Georgia vs. Cincinnati
When: Friday, January 1st, 12:00 PM EST
Where: Mercedes-Benz Stadium, Atlanta, Ga.
TV/Streaming: ESPN, WatchESPN
Cincinnati gets its chance to show the Football Playoff Committee that they were ranked too low this season. The undefeated Bearcats will play Georgia in their home state in the Chick-fil-A Peach Bowl on New Year’s Day similar to how another undefeated American Athletic Association team in UCF did three years ago in this same bowl when the Knights defeated another SEC team in Auburn to finish that season as the only undefefeated team in all of FBS.
This is the fourth straight appearance in a College Football Playoff-affiliated bowl for Georgia under Coach Kirby Smart. The Bulldogs beat Oklahoma in the Rose Bowl before losing in the national title game to Alabama back in 2017, lost to Texas in the Sugar Bowl in 2018 and then had a pretty dominant showing over Baylor in the Sugar Bowl last fall. This is UGA’s fifth Peach Bowl appearance. The program has a 2-2 record, with its last trip resulting in a 35-33 win over Virginia in 1998.
This will be Georgia’s sixth appearance in the Peach Bowl, but its first since 2006 when the Bulldogs defeated Virginia Tech 31-24. This year’s matchup also represents only the second AAC vs. SEC matchup in the Bowl’s 53-year history, following the aforementioned UCF upset over Auburn in 2018.
While many Group of Five schools have never been to a New Year’s Day bowl game when they get the G5 top spot award for one of the six New Year’s Day bowl games, Cincinnati is not new to such a high profile bowl game.
Cincinnati is in the midst of arguably its best season ever. The Bearcats have seven seasons all-time with double-digit wins, but none of them finished undefeated. Back in 2009, Brian Kelly’s Bearcats went through the season 12-0 but were left out of the BCS title game. Kelly then left for Notre Dame and a Cincinnati team with an interim coach got blasted by Florida in the Sugar Bowl. The year before that was the first NY6 bowl appearance, a 20-7 loss to Virginia Tech in the Orange Bowl. Cincinnati was a member of the Big East Conference at that time and it had a direct tie-in to one of that time of the Bowl Championship Series bowl games.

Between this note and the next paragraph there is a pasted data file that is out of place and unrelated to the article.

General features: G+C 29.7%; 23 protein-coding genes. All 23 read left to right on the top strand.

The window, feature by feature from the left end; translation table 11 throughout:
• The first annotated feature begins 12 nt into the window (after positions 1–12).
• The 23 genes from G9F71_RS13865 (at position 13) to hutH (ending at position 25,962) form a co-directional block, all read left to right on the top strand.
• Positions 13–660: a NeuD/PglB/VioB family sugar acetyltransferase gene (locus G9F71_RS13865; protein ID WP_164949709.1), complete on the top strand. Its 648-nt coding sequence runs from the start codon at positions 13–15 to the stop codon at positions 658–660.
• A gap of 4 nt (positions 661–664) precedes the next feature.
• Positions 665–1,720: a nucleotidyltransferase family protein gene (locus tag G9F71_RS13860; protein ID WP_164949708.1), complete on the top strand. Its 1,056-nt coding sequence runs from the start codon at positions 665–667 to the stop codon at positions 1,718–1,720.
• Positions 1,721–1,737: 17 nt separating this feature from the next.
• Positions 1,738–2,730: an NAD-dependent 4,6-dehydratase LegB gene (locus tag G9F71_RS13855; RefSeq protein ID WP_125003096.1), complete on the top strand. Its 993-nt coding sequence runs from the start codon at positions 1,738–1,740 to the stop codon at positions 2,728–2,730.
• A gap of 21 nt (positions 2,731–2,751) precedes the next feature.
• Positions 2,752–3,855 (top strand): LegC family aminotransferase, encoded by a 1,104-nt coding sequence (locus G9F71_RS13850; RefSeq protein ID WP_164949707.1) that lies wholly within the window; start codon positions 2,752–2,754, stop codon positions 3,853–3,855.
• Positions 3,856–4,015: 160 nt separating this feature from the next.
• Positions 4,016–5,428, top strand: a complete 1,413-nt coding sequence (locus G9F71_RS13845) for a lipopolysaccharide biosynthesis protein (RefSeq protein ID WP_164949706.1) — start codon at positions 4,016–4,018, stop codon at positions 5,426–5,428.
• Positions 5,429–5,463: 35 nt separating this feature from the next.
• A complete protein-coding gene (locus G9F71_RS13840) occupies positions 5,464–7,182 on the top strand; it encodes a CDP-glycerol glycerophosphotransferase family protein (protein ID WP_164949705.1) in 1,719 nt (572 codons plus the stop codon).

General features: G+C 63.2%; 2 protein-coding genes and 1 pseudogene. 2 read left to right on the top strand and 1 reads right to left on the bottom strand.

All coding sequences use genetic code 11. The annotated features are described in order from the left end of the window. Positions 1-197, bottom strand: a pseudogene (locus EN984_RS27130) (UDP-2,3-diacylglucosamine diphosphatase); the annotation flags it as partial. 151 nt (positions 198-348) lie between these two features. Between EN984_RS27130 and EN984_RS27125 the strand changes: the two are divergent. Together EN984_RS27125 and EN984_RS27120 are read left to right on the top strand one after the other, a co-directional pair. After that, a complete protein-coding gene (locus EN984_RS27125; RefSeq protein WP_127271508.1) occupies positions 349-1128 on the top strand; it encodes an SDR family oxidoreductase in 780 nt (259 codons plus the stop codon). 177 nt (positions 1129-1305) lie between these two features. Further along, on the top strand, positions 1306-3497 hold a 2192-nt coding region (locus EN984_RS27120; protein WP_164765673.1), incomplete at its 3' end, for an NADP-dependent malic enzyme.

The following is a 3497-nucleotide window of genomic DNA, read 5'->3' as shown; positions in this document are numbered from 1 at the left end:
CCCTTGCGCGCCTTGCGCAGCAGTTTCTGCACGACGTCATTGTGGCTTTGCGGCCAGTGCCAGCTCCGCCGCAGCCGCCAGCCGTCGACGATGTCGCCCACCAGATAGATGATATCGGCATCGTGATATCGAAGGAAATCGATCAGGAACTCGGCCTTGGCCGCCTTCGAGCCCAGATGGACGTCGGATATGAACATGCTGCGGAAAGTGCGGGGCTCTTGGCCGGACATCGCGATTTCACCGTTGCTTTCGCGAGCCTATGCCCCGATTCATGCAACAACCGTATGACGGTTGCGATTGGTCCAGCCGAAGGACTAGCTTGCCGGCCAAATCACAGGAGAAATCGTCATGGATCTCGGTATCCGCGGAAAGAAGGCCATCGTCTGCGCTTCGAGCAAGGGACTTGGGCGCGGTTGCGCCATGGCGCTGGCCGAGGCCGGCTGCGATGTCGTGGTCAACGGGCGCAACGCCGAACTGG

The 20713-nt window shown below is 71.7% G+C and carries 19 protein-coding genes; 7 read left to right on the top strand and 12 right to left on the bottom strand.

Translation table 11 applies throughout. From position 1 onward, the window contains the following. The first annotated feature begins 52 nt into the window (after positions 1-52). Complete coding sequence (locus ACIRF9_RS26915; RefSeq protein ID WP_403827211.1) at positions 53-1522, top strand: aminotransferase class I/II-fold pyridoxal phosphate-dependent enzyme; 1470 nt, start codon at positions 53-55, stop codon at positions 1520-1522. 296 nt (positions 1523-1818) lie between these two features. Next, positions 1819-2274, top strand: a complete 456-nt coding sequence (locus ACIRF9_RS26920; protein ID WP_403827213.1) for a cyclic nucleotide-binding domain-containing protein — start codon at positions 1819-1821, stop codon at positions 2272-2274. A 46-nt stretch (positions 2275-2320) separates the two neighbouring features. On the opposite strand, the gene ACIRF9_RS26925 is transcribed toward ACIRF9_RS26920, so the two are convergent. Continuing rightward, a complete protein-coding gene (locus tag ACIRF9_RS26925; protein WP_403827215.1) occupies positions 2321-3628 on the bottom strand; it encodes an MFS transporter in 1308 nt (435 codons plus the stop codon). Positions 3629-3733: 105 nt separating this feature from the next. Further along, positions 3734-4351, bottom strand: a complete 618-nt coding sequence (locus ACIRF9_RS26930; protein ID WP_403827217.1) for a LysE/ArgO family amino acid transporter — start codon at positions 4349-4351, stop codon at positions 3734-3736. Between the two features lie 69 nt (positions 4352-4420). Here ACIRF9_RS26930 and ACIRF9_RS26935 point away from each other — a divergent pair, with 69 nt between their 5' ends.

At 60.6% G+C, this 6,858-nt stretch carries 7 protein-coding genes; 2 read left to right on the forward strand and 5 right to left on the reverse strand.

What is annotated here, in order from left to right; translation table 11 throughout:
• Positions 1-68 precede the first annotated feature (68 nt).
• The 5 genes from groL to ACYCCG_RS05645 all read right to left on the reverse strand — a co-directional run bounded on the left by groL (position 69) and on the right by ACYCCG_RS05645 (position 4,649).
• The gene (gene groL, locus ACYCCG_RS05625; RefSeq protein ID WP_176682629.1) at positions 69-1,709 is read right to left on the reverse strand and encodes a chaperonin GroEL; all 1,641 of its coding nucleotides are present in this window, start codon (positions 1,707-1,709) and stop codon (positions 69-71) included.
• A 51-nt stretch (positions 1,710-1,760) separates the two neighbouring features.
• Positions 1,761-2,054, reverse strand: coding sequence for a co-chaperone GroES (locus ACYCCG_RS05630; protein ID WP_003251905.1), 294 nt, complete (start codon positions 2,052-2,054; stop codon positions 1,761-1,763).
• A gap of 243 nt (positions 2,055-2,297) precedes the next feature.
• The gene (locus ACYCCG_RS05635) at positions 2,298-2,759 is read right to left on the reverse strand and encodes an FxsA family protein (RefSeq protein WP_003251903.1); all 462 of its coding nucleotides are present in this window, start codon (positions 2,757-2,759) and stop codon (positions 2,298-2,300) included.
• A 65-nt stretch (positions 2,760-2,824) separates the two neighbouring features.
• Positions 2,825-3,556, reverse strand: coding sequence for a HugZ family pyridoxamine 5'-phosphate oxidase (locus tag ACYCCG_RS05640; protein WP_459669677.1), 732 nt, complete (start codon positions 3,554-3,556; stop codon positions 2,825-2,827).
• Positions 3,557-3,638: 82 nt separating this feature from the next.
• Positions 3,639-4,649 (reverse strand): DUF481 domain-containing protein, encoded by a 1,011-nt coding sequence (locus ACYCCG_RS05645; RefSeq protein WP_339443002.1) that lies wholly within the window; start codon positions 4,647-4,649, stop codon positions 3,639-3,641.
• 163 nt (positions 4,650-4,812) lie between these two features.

Coach Luke Fickell has gotten his team back to that level slowly in finishing with two 11-win seasons in 2018 and 2019–including two bowl wins over Power Five schools (Virginia Tech in 2018 in the Military Bowl and Boston College in the Birmingham Bowl last year).
Each season, the Bearcats moved up the notch in the AAC standings. Two years ago, Cincinnati was edged out of the AAC title game by UCF but last year overcame UCF to reach the title game but lost to Memphis. This year, the Bearcats again made the AAC title game and defeated Tulsa to stay unblemished.
Georgia this season got off to a solid 3-0 start while playing an entire SEC only schedule in this season with COVID-19. But the Bulldogs then lost two of their next three to Alabama and Florida by large margins. The loss to Florida gave UF the SEC East title, breaking a streak of three straight division crowns for the Bulldogs. Georgia rebounded though to win its last three contests.
This match-up between Cincinnati and Georgia is the third overall meeting but New Year’s Day will mark the first meeting in over 44 years. Georgia holds a 2-0 edge in the series, winning a 35-13 decision in Cincinnati on Oct. 24, 1942 and a 31-17 matchup in Athens on Oct. 30, 1976.
This year’s match-up should bring in two strong defenses and enough power on offense to make this game very close from a statistical area. See below for both a broad comparison and a more in depth statistical comparison:
Georgia Bulldogs (2nd SEC East, 7-2 Overall & SEC)
This is the fourth straight appearance in a College Football Playoff-affiliated bowl for Georgia under Kirby Smart. The Bulldogs beat Oklahoma in the Rose Bowl before losing in the national title game to Alabama back in 2017, lost to Texas in the Sugar Bowl in 2018 and then had a pretty dominant showing over Baylor in the Sugar Bowl last fall.